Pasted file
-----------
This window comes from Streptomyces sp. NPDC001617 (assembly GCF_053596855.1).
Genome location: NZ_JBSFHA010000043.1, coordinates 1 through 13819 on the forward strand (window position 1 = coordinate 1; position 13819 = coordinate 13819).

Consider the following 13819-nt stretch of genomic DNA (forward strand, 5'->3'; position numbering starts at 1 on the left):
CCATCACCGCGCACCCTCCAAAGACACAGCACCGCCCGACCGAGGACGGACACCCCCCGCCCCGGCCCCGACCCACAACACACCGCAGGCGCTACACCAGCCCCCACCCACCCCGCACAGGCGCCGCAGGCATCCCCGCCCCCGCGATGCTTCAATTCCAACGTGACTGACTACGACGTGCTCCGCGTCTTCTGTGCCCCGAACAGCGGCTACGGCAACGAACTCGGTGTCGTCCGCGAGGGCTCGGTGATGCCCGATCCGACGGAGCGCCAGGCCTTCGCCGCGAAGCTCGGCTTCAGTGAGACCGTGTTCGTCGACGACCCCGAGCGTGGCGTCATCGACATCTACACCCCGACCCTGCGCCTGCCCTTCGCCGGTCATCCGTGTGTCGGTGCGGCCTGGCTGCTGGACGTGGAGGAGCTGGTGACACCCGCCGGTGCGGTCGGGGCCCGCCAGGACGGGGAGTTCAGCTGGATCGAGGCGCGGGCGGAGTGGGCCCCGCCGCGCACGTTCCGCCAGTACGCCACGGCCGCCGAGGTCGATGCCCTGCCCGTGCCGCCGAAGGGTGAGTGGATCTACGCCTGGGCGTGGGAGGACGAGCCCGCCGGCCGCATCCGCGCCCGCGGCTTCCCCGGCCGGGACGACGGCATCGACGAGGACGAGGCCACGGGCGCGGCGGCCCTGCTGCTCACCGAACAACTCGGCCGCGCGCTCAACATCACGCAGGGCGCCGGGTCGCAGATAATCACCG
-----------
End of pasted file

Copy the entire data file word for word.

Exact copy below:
This window comes from Streptomyces sp. NPDC001617 (assembly GCF_053596855.1).
Genome location: NZ_JBSFHA010000043.1, coordinates 1 through 13819 on the forward strand (window position 1 = coordinate 1; position 13819 = coordinate 13819).

Consider the following 13819-nt stretch of genomic DNA (forward strand, 5'->3'; position numbering starts at 1 on the left):
CCATCACCGCGCACCCTCCAAAGACACAGCACCGCCCGACCGAGGACGGACACCCCCCGCCCCGGCCCCGACCCACAACACACCGCAGGCGCTACACCAGCCCCCACCCACCCCGCACAGGCGCCGCAGGCATCCCCGCCCCCGCGATGCTTCAATTCCAACGTGACTGACTACGACGTGCTCCGCGTCTTCTGTGCCCCGAACAGCGGCTACGGCAACGAACTCGGTGTCGTCCGCGAGGGCTCGGTGATGCCCGATCCGACGGAGCGCCAGGCCTTCGCCGCGAAGCTCGGCTTCAGTGAGACCGTGTTCGTCGACGACCCCGAGCGTGGCGTCATCGACATCTACACCCCGACCCTGCGCCTGCCCTTCGCCGGTCATCCGTGTGTCGGTGCGGCCTGGCTGCTGGACGTGGAGGAGCTGGTGACACCCGCCGGTGCGGTCGGGGCCCGCCAGGACGGGGAGTTCAGCTGGATCGAGGCGCGGGCGGAGTGGGCCCCGCCGCGCACGTTCCGCCAGTACGCCACGGCCGCCGAGGTCGATGCCCTGCCCGTGCCGCCGAAGGGTGAGTGGATCTACGCCTGGGCGTGGGAGGACGAGCCCGCCGGCCGCATCCGCGCCCGCGGCTTCCCCGGCCGGGACGACGGCATCGACGAGGACGAGGCCACGGGCGCGGCGGCCCTGCTGCTCACCGAACAACTCGGCCGCGCGCTCAACATCACGCAGGGCGCCGGGTCGCAGATAATCACCG